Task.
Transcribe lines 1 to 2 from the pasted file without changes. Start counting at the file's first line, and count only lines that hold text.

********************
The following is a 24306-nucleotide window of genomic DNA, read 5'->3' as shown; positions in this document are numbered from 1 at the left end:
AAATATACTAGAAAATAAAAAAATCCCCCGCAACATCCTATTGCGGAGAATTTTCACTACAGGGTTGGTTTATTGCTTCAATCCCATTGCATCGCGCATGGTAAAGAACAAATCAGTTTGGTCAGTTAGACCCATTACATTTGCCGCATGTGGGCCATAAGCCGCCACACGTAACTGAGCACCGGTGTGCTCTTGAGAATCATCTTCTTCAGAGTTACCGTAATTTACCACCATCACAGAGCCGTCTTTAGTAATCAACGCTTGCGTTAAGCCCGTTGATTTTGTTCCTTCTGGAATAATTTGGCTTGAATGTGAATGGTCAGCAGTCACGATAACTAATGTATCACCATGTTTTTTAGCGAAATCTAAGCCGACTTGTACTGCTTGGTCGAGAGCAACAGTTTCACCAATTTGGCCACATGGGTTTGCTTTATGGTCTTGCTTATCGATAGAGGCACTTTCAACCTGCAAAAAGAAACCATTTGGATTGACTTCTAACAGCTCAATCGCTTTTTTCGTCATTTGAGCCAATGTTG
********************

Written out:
The following is a 24306-nucleotide window of genomic DNA, read 5'->3' as shown; positions in this document are numbered from 1 at the left end:
AAATATACTAGAAAATAAAAAAATCCCCCGCAACATCCTATTGCGGAGAATTTTCACTACAGGGTTGGTTTATTGCTTCAATCCCATTGCATCGCGCATGGTAAAGAACAAATCAGTTTGGTCAGTTAGACCCATTACATTTGCCGCATGTGGGCCATAAGCCGCCACACGTAACTGAGCACCGGTGTGCTCTTGAGAATCATCTTCTTCAGAGTTACCGTAATTTACCACCATCACAGAGCCGTCTTTAGTAATCAACGCTTGCGTTAAGCCCGTTGATTTTGTTCCTTCTGGAATAATTTGGCTTGAATGTGAATGGTCAGCAGTCACGATAACTAATGTATCACCATGTTTTTTAGCGAAATCTAAGCCGACTTGTACTGCTTGGTCGAGAGCAACAGTTTCACCAATTTGGCCACATGGGTTTGCTTTATGGTCTTGCTTATCGATAGAGGCACTTTCAACCTGCAAAAAGAAACCATTTGGATTGACTTCTAACAGCTCAATCGCTTTTTTCGTCATTTGAGCCAATGTTG